120531_china_flagAs Chinese President Xi Jinping was visiting South America this week, he announced his desire to build an intercontinental railroad across South America. The railway would span from Peru to Brazil, linking the Pacific and Atlantic Oceans. This would add to the long list of Chinese infrastructure projects in South America, where 15 billion dollars were invested last year alone. And in the Caribbean there are several ongoing projects including, a railway across Honduras, another spanning across Columbia, and a 170 mile canal across Nicaragua that would compete with the Panama Canal.

These investments aren’t just restricted to South America though. The Chinese are buying up housing in Australia by the bushel, and have bought 37 percent of their export minerals this year, up from 5 percent a decade ago. In Afghanistan, billions of dollars have been spent to tap into that country’s vast mineral wealth, just as the U.S. Military is planning its exodus.

And who could forget the alarming increase of Chinese purchases of American property, including housing, agriculture, and otherwise undeveloped land. One small Alabama town is even prepared to give land away to a Chinese company, if they build a manufacturing facility there that will hire the locals. If anything, this could be another factor that has fueled the ridiculous prices in the housing market that I reported on earlier this week. While some may see this as benign, or even beneficial to U.S. markets, there is some potential danger to America’s sovereignty. As reported by Zero Hedge:

“There are some that are playing down this threat by making a distinction between the Chinese government and Chinese corporations, but things work differently over in China than they do here. In China, the government is involved in everything. In fact, 43 percent of all corporate profits in China are produced by companies that the Chinese government controls. And all of the rest of the companies are very careful to follow the lead and direction of the Chinese government.”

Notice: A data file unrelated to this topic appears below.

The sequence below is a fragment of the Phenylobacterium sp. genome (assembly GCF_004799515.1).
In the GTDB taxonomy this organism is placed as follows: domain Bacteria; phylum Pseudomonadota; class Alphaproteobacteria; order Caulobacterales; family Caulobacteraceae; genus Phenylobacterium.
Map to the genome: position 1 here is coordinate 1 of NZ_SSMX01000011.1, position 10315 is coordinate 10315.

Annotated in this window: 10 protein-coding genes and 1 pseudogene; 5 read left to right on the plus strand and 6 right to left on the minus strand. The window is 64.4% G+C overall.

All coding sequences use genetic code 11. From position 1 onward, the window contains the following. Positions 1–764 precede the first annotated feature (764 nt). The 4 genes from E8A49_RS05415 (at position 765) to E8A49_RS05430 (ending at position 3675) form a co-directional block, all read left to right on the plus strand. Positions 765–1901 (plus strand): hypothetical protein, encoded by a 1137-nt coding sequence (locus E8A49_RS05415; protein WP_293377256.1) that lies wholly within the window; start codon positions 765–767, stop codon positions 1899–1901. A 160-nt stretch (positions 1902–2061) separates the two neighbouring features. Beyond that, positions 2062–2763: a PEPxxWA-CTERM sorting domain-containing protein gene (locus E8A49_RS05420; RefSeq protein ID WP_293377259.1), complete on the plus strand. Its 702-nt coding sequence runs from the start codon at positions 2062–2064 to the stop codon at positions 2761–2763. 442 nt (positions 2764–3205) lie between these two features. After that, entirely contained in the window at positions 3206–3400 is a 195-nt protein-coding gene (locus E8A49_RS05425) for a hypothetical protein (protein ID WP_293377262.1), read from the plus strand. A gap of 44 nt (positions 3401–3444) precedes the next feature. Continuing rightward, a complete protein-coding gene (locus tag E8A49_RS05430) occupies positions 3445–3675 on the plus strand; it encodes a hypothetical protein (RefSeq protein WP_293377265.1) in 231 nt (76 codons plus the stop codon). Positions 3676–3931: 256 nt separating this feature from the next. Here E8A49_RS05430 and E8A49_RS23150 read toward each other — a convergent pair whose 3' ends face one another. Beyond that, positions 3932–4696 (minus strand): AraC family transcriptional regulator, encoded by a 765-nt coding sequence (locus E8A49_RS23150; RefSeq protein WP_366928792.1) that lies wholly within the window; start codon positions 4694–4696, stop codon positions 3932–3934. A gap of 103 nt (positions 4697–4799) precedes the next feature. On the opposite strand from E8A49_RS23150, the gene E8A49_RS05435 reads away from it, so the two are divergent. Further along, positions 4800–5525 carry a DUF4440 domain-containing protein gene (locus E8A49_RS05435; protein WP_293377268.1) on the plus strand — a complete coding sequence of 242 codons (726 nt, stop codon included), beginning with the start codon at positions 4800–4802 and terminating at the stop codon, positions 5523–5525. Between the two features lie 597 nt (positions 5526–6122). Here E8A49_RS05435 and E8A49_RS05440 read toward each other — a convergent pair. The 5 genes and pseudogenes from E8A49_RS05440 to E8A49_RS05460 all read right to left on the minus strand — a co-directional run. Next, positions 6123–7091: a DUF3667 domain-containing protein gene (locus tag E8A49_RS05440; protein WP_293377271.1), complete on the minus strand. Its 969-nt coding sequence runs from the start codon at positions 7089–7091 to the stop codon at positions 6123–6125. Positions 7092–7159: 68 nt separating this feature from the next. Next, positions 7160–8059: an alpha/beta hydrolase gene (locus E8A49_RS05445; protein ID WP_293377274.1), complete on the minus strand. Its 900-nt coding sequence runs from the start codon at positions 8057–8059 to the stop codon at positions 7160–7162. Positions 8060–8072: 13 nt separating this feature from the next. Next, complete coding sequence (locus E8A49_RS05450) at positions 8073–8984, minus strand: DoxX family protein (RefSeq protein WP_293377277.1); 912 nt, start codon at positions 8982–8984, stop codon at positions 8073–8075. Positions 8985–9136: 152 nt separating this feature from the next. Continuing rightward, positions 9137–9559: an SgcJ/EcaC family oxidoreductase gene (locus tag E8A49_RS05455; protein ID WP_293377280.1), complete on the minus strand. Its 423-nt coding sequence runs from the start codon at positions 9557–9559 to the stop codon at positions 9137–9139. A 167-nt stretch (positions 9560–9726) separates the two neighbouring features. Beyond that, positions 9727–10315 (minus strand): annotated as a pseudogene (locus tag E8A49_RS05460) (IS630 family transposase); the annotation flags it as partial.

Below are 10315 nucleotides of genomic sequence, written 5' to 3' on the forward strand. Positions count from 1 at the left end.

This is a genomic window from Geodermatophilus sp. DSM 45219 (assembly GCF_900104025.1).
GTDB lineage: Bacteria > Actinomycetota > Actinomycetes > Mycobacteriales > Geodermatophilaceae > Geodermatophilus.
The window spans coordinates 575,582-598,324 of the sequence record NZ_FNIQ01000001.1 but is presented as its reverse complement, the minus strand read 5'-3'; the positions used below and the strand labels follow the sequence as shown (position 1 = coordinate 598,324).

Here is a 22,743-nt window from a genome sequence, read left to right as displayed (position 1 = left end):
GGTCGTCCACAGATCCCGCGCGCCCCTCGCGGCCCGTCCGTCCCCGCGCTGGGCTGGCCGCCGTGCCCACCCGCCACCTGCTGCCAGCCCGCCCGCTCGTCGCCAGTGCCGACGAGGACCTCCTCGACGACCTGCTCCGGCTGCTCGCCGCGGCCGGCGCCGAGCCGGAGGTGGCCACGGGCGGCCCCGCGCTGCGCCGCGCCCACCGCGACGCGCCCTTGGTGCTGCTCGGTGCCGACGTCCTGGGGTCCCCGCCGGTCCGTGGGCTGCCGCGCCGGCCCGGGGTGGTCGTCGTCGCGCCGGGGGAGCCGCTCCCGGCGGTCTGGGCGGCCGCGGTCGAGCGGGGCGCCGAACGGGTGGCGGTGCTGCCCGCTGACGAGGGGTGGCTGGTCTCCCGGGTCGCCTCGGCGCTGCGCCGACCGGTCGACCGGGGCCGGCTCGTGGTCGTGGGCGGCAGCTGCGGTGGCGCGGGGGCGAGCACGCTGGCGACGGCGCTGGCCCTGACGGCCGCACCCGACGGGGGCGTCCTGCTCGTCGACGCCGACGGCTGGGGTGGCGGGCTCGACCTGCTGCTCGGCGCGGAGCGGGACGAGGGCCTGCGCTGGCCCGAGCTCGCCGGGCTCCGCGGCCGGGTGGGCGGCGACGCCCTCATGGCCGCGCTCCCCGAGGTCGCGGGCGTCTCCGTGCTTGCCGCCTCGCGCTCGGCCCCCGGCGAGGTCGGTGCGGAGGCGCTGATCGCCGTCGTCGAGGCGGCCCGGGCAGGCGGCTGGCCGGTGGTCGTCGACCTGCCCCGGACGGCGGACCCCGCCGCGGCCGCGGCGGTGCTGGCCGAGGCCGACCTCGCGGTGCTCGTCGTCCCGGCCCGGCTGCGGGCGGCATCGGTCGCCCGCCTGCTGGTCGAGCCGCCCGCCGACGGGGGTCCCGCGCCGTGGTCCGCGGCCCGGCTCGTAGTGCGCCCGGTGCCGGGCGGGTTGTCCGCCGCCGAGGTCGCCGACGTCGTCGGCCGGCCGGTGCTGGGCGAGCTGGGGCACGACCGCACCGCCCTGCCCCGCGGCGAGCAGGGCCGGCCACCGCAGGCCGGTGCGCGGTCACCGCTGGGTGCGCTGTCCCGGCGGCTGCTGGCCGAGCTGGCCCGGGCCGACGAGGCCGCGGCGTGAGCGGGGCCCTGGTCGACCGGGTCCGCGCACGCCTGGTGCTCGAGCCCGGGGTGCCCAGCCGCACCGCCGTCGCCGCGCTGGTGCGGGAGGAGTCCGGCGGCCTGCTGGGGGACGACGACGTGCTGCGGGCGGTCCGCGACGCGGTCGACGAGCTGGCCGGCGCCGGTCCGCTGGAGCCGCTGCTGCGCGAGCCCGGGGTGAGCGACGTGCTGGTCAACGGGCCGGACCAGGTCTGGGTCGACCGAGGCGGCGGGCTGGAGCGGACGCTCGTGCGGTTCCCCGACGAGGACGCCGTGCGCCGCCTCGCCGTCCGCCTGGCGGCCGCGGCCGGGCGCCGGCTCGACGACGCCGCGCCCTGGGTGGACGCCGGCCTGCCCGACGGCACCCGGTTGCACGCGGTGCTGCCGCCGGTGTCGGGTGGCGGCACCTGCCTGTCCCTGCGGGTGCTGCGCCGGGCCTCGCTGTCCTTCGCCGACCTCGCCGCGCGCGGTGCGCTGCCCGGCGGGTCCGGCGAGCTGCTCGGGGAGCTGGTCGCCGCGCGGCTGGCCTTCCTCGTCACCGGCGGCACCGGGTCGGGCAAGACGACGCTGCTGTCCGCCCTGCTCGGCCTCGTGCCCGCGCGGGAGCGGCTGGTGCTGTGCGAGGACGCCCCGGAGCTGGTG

To find out where this might lead, look no further than Africa, where China has arguable spent more money in mining and oil rights than any other nation. It’s probably a good thing that the poverty stricken continent is receiving some well needed investments and infrastructure, but it has come with a massive migration of Chinese immigrants. A total of 1 million Chinese live in Africa, up from 100,000 ten years ago. This is a drop in the bucket for Africa, and I’m sure the migration of experienced workers and capital has been quite beneficial to the nations that receive them, but I don’t know how well this will play out in the United States. We already have so many unassimilated immigrants in this country, that it may eventually result in the balkanization and breakup of our nation.

And it will play out very soon. You may recall the push to build a “China City” in Michigan, or the 600 acre Chinese enclave that was set to be built in New York. While I don’t believe China is on the path to “conquering” America through demographic means, there will still be an impact. Sending a million Chinese to the U.S. would be a drop in the bucket for both parties, except that our bucket is already quite full. And that may be the ultimate goal of the most populated nation on earth. Sending a million here and a million there to relieve the population limits of their borders. They certainly haven’t been in the business of taking in immigrants, that’s for sure.

How this will all pan out is anyone’s guess. I don’t think it’ll be the end of the world. So long as U.S. citizens are allowed to build their own enclaves as well, and everyone is given the freedom to associate with whoever they want, I think we’ll get along. America has a long history ethnic based communities that took decades to assimilate. The question is, have we taken on more immigrants than we can naturalize? Time will tell.

Joshua Krause is a reporter, writer and researcher at The Daily Sheeple. He was born and raised in the Bay Area and is a freelance writer and author. You can follow Joshua’s reports at Facebook or on his personal Twitter. Joshua’s website is Strange Danger.